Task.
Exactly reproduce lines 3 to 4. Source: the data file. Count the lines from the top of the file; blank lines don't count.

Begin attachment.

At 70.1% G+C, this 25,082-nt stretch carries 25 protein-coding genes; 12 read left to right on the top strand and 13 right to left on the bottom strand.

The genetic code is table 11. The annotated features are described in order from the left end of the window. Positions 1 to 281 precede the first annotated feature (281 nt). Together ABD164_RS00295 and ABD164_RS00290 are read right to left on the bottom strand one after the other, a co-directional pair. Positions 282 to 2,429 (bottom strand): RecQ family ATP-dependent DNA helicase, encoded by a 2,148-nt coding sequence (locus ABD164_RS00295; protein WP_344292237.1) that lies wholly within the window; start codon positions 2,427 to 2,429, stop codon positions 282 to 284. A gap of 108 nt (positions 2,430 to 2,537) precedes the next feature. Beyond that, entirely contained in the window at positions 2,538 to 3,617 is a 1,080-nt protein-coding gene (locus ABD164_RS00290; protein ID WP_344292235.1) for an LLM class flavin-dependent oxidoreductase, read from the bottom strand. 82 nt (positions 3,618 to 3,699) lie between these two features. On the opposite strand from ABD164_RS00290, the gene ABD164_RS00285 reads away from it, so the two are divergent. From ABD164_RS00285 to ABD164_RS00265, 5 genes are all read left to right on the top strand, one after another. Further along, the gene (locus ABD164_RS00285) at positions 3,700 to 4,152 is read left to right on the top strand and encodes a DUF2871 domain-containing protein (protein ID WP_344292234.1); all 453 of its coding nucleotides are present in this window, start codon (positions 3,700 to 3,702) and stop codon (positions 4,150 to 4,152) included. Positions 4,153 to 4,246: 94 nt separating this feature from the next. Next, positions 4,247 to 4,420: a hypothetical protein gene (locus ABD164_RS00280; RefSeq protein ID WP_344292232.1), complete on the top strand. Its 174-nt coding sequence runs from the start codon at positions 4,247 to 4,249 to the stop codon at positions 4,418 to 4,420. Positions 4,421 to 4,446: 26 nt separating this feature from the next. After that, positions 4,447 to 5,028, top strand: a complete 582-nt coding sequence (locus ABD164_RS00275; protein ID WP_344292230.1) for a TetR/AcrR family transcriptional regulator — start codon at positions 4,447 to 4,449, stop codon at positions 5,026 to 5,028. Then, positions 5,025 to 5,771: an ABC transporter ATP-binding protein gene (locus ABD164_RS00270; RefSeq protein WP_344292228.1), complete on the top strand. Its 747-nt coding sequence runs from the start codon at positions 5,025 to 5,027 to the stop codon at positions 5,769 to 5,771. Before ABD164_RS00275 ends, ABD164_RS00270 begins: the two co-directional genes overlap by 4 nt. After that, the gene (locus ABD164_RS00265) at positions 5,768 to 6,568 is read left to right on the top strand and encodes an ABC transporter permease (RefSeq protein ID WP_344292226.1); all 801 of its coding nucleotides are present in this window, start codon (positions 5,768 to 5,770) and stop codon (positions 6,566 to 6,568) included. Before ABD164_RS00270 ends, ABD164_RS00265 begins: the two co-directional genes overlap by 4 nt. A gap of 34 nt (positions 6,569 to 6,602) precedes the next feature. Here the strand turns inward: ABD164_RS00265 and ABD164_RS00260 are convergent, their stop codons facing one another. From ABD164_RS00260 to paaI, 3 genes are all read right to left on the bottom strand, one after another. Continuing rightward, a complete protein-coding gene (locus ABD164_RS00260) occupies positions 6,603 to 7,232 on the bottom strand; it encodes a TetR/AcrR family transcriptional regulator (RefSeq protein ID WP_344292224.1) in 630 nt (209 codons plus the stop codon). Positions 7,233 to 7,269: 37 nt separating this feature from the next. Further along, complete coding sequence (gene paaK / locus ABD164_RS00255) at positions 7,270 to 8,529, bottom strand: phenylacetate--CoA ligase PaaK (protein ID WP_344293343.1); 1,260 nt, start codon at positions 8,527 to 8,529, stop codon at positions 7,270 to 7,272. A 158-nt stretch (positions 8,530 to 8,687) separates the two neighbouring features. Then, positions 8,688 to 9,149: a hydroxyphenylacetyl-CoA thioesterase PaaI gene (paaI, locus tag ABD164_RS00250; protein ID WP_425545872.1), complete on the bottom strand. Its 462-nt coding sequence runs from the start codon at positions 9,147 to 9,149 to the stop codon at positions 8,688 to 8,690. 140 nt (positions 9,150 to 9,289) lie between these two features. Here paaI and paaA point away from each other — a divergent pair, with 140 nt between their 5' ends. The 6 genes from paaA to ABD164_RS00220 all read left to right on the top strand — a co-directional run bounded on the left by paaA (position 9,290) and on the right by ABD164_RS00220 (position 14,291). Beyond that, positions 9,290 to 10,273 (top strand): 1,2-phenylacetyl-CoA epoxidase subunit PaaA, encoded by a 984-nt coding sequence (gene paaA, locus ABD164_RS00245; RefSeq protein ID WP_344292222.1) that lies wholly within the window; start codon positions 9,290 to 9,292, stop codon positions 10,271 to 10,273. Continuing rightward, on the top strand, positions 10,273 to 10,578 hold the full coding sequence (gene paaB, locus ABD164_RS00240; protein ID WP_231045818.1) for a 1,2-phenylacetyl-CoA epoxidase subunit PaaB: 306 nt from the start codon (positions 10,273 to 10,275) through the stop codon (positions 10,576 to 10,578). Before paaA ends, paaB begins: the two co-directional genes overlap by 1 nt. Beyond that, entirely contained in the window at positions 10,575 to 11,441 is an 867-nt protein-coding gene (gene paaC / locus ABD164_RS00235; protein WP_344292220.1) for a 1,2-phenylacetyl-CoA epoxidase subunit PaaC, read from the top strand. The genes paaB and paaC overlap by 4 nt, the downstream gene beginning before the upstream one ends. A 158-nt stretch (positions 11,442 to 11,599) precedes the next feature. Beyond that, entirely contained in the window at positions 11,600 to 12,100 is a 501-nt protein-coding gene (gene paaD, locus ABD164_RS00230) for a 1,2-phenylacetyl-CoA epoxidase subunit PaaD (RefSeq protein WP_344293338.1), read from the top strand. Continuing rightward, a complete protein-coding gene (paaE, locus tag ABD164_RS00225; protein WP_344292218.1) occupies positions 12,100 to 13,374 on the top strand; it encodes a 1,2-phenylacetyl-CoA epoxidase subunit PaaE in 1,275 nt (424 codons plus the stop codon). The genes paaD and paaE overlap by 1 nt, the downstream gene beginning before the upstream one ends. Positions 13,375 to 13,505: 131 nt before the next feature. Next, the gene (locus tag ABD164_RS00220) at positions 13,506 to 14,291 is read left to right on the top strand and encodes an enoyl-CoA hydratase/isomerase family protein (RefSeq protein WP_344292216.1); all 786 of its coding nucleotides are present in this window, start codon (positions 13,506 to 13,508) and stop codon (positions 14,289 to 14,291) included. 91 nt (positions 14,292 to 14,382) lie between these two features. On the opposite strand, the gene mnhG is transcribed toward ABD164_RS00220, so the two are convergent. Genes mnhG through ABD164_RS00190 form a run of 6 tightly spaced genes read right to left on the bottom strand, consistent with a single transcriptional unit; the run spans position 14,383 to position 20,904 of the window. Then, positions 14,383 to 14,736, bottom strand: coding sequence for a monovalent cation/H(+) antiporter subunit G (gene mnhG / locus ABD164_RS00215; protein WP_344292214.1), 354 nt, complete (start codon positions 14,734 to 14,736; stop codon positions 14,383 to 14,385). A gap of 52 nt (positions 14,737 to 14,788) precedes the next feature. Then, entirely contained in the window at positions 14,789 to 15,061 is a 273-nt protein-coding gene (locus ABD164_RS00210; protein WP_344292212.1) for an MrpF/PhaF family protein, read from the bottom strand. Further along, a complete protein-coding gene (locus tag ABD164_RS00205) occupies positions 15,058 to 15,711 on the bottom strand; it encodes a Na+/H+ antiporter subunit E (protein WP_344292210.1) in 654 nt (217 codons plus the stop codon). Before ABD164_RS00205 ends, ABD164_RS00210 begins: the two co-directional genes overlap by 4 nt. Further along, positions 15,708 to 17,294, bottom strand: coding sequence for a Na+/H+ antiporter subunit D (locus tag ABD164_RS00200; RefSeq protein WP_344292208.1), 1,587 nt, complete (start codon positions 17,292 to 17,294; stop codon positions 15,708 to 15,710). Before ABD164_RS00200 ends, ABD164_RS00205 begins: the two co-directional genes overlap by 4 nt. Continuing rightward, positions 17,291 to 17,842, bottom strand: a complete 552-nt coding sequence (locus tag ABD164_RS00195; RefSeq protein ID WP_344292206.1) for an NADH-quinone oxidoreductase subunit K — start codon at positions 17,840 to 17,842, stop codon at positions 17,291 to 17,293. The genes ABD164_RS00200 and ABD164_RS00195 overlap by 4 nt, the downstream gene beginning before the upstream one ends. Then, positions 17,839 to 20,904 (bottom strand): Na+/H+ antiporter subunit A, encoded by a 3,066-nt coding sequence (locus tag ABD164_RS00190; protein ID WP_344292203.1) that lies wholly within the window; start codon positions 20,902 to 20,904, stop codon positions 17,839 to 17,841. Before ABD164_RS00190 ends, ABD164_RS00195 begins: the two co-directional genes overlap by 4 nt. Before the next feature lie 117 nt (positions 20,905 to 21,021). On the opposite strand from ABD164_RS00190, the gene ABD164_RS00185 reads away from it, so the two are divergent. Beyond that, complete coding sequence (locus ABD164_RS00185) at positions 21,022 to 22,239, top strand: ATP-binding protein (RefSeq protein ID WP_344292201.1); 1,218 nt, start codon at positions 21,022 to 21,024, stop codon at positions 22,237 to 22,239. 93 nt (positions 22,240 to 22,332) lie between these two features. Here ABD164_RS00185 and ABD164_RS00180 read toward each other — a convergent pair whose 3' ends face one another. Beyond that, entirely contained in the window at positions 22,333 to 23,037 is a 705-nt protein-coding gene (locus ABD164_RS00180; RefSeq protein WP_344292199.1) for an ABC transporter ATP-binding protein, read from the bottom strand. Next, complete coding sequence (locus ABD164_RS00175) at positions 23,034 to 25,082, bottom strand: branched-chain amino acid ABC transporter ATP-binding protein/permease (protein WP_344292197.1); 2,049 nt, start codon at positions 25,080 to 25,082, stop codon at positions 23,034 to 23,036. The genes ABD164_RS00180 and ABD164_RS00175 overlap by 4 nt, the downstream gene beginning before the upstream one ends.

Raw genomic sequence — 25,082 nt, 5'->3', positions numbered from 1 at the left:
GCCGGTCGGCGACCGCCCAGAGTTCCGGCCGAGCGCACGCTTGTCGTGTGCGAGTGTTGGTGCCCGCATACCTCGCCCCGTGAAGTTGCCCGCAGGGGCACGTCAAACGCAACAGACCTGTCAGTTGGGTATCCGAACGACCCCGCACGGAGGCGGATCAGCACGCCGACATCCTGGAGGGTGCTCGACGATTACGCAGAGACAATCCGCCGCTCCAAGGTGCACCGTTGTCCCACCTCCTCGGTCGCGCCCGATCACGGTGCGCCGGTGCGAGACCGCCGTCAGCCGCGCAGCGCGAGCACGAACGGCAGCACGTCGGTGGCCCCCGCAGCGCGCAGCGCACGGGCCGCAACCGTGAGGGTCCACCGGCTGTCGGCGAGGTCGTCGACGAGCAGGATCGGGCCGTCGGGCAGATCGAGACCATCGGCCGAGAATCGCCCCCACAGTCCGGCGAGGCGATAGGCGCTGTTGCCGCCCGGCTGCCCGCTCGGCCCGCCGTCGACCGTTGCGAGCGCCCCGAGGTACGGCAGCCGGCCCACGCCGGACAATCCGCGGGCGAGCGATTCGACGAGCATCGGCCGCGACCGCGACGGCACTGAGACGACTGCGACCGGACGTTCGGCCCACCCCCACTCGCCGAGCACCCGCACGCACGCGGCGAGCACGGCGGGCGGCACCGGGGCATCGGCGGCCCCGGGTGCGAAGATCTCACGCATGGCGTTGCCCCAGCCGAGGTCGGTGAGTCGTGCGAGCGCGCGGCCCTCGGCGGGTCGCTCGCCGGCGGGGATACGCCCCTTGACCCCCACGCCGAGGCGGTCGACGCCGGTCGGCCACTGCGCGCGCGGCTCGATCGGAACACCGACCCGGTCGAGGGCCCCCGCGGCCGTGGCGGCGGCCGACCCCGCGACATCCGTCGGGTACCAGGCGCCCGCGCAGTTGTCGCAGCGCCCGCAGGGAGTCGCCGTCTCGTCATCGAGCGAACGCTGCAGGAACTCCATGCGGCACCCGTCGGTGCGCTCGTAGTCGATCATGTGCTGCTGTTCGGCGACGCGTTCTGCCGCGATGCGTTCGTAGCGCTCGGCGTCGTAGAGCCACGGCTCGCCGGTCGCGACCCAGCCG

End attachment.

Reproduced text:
Raw genomic sequence — 25,082 nt, 5'->3', positions numbered from 1 at the left:
GCCGGTCGGCGACCGCCCAGAGTTCCGGCCGAGCGCACGCTTGTCGTGTGCGAGTGTTGGTGCCCGCATACCTCGCCCCGTGAAGTTGCCCGCAGGGGCACGTCAAACGCAACAGACCTGTCAGTTGGGTATCCGAACGACCCCGCACGGAGGCGGATCAGCACGCCGACATCCTGGAGGGTGCTCGACGATTACGCAGAGACAATCCGCCGCTCCAAGGTGCACCGTTGTCCCACCTCCTCGGTCGCGCCCGATCACGGTGCGCCGGTGCGAGACCGCCGTCAGCCGCGCAGCGCGAGCACGAACGGCAGCACGTCGGTGGCCCCCGCAGCGCGCAGCGCACGGGCCGCAACCGTGAGGGTCCACCGGCTGTCGGCGAGGTCGTCGACGAGCAGGATCGGGCCGTCGGGCAGATCGAGACCATCGGCCGAGAATCGCCCCCACAGTCCGGCGAGGCGATAGGCGCTGTTGCCGCCCGGCTGCCCGCTCGGCCCGCCGTCGACCGTTGCGAGCGCCCCGAGGTACGGCAGCCGGCCCACGCCGGACAATCCGCGGGCGAGCGATTCGACGAGCATCGGCCGCGACCGCGACGGCACTGAGACGACTGCGACCGGACGTTCGGCCCACCCCCACTCGCCGAGCACCCGCACGCACGCGGCGAGCACGGCGGGCGGCACCGGGGCATCGGCGGCCCCGGGTGCGAAGATCTCACGCATGGCGTTGCCCCAGCCGAGGTCGGTGAGTCGTGCGAGCGCGCGGCCCTCGGCGGGTCGCTCGCCGGCGGGGATACGCCCCTTGACCCCCACGCCGAGGCGGTCGACGCCGGTCGGCCACTGCGCGCGCGGCTCGATCGGAACACCGACCCGGTCGAGGGCCCCCGCGGCCGTGGCGGCGGCCGACCCCGCGACATCCGTCGGGTACCAGGCGCCCGCGCAGTTGTCGCAGCGCCCGCAGGGAGTCGCCGTCTCGTCATCGAGCGAACGCTGCAGGAACTCCATGCGGCACCCGTCGGTGCGCTCGTAGTCGATCATGTGCTGCTGTTCGGCGACGCGTTCTGCCGCGATGCGTTCGTAGCGCTCGGCGTCGTAGAGCCACGGCTCGCCGGTCGCGACCCAGCCG